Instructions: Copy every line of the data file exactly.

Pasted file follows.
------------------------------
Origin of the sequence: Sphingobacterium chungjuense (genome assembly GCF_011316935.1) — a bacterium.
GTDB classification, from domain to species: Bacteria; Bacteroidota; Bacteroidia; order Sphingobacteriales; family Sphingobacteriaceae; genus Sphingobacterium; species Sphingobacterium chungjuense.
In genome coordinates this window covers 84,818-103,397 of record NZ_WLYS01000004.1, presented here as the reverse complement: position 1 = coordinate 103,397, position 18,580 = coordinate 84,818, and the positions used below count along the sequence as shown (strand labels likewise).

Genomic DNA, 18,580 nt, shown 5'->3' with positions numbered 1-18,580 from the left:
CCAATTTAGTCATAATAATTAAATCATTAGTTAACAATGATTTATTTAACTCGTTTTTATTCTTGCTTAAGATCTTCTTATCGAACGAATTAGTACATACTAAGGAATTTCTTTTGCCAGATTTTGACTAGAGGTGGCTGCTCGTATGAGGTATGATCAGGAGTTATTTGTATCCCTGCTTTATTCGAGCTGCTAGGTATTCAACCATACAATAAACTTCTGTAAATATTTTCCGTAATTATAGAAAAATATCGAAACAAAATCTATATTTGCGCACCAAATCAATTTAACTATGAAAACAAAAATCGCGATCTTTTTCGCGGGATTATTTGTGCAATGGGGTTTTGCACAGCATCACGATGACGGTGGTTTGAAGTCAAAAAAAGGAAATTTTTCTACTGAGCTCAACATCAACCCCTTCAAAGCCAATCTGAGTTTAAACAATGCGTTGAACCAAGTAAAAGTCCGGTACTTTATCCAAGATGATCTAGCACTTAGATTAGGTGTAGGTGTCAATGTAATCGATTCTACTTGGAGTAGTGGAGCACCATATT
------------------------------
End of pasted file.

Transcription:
Origin of the sequence: Sphingobacterium chungjuense (genome assembly GCF_011316935.1) — a bacterium.
GTDB classification, from domain to species: Bacteria; Bacteroidota; Bacteroidia; order Sphingobacteriales; family Sphingobacteriaceae; genus Sphingobacterium; species Sphingobacterium chungjuense.
In genome coordinates this window covers 84,818-103,397 of record NZ_WLYS01000004.1, presented here as the reverse complement: position 1 = coordinate 103,397, position 18,580 = coordinate 84,818, and the positions used below count along the sequence as shown (strand labels likewise).

Genomic DNA, 18,580 nt, shown 5'->3' with positions numbered 1-18,580 from the left:
CCAATTTAGTCATAATAATTAAATCATTAGTTAACAATGATTTATTTAACTCGTTTTTATTCTTGCTTAAGATCTTCTTATCGAACGAATTAGTACATACTAAGGAATTTCTTTTGCCAGATTTTGACTAGAGGTGGCTGCTCGTATGAGGTATGATCAGGAGTTATTTGTATCCCTGCTTTATTCGAGCTGCTAGGTATTCAACCATACAATAAACTTCTGTAAATATTTTCCGTAATTATAGAAAAATATCGAAACAAAATCTATATTTGCGCACCAAATCAATTTAACTATGAAAACAAAAATCGCGATCTTTTTCGCGGGATTATTTGTGCAATGGGGTTTTGCACAGCATCACGATGACGGTGGTTTGAAGTCAAAAAAAGGAAATTTTTCTACTGAGCTCAACATCAACCCCTTCAAAGCCAATCTGAGTTTAAACAATGCGTTGAACCAAGTAAAAGTCCGGTACTTTATCCAAGATGATCTAGCACTTAGATTAGGTGTAGGTGTCAATGTAATCGATTCTACTTGGAGTAGTGGAGCACCATATT